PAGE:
Canada Markets

U.S. Durum Data Leads to Weaker Prices

Cliff Jamieson
By  Cliff Jamieson , Canadian Grains Analyst
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The USDA's latest estimates suggest that U.S. durum production (blue bars) will increase 45% in 2015/16 to 77 million bushels, while total supplies will increase 19% to 143 mb (red bars) and imports will fall 11% or 5 mb, to 40 mb, a three-year low. (DTN graphic by Nick Scalise)

U.S. buyers are putting on a brave face ahead of the U.S. harvest, with DTN's National Durum Index falling $.08 to $6.91 USD per bushel on Wednesday and remained steady on Thursday, the lowest level seen since June 2014. The index had reached a July high of $8.06/bu with prices largely holding near this level through the last half of July.

The National Durum Index seems destined to a test of long-term support between $6.60/bu and $7.00/bu, the range traded between August 2013 and June 2014.

Earlier in the week, the USDA rated North Dakota's durum crop at 83% Good to Excellent as of August 9, with current forecasts suggesting the state will produce 50% of the country's durum production. This is unchanged from the previous week and compares to the five-year average of 74.8% Good to Excellent. The crop is well ahead of average, with 80% turning color as compared to the five-year average of 49%.

Data reported for Montana rated that state's crop at 33% Good to Excellent, up 3% from the previous week, but well below the five-year average of 63% good to Excellent. Current projections indicate that Montana will produce 23.4% of the nation's durum production.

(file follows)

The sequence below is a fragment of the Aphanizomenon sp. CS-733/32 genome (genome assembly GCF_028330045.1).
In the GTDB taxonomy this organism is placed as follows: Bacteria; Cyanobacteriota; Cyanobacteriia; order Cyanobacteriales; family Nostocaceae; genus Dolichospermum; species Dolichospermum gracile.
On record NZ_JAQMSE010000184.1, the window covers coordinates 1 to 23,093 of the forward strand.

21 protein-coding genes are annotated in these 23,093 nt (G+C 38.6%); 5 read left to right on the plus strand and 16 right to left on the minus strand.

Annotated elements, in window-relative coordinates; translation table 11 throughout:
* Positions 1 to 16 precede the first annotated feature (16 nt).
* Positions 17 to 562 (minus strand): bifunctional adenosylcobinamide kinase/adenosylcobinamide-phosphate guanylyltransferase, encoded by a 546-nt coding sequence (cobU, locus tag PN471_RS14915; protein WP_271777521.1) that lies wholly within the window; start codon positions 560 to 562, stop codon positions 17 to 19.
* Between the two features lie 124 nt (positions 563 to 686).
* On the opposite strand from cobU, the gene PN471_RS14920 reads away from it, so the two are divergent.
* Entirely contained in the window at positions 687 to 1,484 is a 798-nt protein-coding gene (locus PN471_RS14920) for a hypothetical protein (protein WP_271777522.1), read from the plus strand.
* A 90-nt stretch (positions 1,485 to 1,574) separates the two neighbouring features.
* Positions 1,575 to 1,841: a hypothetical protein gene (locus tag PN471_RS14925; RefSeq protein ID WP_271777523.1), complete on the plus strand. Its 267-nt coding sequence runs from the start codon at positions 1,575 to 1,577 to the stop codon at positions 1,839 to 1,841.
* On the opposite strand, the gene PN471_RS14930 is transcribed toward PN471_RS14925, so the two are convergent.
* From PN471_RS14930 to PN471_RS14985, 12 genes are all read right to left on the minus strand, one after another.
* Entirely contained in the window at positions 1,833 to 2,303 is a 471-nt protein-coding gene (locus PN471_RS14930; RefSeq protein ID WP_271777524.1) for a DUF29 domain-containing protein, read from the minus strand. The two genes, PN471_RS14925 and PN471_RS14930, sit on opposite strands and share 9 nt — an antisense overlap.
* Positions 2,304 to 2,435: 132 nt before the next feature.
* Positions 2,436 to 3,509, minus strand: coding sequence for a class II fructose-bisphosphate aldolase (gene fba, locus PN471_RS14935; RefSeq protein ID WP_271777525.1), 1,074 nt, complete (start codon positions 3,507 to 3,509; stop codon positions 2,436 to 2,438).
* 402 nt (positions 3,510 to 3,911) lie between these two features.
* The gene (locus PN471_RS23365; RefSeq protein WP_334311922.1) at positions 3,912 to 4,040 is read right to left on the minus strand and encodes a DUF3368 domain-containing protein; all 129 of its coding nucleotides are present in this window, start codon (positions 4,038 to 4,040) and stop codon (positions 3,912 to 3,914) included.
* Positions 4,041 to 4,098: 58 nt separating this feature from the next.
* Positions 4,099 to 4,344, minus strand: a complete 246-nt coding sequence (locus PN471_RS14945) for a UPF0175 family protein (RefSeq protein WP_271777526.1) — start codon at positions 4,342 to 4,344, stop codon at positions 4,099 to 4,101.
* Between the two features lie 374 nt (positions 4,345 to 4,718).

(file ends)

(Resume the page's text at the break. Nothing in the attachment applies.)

As seen on the attached graphic, durum production in the U.S. is forecast to reach 77 million bushels this year (2.096 million tons), a 45% increase from last year and just slightly higher than the 10-year average. Supplies are expected to increase by 19% to 143 mb (3.892 mmt) which is also 1.6% higher than the 10-year average.

The United States' imports of durum are expected to be lower this crop year, down 5 mb or 11% from 2014/15 to 40 mb or 1.089 mmt, which is 4.9% higher than the average of the previous 10 years and just slightly below the five-year average. Of course this will be a moving target and subject to change depending on the relative crop quality between the U.S. and Canada.

Export quotations release by Agriculture and Agri-Food Canada indicates export price firming $1.68/mt to $552.11/mt from St. Lawrence terminals as of August 7, close to the high of $553/mt reached the week of July 24 after 10 consecutive weekly increases after reaching a low of $396.30/mt in May. The most recent indication remains $5.38/mt above the four-week average.

Cliff Jamieson can be reached at cliff.jamieson@dtn.com

Follow Cliff Jamieson on Twitter @CliffJamieson

(ES)

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